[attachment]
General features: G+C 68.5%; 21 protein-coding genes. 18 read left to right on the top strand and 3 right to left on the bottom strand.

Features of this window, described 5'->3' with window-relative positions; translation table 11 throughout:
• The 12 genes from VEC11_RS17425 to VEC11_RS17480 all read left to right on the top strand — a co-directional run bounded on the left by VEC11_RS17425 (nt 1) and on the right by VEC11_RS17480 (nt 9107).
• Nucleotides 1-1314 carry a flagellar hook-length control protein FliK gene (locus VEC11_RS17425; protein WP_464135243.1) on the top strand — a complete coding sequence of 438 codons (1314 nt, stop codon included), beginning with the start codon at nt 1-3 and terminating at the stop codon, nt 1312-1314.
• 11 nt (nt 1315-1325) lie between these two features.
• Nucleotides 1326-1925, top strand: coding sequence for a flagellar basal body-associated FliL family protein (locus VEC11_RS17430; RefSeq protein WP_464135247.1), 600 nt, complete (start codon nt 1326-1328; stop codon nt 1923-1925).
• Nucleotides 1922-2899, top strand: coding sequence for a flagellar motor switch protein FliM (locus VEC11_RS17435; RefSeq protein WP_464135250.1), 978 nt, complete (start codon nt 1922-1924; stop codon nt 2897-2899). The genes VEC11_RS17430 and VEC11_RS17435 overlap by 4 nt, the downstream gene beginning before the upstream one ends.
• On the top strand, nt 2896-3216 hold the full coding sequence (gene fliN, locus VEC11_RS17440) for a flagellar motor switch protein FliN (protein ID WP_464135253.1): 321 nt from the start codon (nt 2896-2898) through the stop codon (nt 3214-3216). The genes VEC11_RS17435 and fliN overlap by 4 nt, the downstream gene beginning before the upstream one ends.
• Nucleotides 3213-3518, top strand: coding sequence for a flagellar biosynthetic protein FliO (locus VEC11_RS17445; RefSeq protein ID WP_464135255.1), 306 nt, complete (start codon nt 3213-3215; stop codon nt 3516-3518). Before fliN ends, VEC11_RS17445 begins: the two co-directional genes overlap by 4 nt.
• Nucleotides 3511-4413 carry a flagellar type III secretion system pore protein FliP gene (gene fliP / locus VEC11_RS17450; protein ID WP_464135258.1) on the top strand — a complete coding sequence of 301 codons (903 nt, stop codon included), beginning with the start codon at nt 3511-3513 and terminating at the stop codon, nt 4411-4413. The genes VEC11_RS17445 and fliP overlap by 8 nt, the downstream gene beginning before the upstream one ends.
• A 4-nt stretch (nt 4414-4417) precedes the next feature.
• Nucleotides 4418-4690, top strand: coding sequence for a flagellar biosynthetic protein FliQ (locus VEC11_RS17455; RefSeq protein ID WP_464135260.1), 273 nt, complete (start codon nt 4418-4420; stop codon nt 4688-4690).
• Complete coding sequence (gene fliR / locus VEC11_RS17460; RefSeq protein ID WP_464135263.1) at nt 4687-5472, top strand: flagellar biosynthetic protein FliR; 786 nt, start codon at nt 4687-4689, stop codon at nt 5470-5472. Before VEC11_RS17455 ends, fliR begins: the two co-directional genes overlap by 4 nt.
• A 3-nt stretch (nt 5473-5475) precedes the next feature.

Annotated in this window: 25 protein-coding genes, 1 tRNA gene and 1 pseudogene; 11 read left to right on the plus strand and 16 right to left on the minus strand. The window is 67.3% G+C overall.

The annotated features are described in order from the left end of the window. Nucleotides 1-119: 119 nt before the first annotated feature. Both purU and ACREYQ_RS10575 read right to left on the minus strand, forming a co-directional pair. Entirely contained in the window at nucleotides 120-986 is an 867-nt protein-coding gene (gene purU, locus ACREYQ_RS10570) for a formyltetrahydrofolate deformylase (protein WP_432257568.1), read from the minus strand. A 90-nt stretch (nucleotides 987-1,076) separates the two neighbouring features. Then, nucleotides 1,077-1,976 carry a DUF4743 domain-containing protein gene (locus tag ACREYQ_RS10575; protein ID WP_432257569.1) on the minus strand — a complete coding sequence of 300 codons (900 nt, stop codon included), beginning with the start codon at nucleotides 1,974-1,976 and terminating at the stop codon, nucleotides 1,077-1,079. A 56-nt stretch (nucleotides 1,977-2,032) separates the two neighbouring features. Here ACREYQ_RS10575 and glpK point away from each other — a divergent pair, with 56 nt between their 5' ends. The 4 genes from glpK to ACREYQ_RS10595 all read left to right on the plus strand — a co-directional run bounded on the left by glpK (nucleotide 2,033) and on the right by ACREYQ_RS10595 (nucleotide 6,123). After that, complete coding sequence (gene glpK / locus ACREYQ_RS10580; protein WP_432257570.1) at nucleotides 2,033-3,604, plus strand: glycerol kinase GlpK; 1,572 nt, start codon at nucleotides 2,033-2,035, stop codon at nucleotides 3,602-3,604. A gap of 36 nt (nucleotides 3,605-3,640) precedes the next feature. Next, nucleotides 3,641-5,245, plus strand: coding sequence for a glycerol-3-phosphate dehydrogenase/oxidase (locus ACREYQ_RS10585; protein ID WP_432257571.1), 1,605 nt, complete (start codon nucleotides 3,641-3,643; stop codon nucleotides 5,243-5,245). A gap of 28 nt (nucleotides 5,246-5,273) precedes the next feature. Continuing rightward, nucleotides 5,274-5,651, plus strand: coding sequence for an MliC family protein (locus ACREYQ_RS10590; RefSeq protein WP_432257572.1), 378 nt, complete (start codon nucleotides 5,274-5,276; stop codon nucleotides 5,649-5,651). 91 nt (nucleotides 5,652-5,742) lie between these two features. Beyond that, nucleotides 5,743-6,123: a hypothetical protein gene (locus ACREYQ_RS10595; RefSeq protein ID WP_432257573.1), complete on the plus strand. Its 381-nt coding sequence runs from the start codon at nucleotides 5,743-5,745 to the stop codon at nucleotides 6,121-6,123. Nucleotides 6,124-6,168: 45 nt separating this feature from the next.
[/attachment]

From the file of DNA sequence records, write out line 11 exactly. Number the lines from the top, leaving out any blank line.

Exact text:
• A 4-nt stretch (nt 4414-4417) precedes the next feature.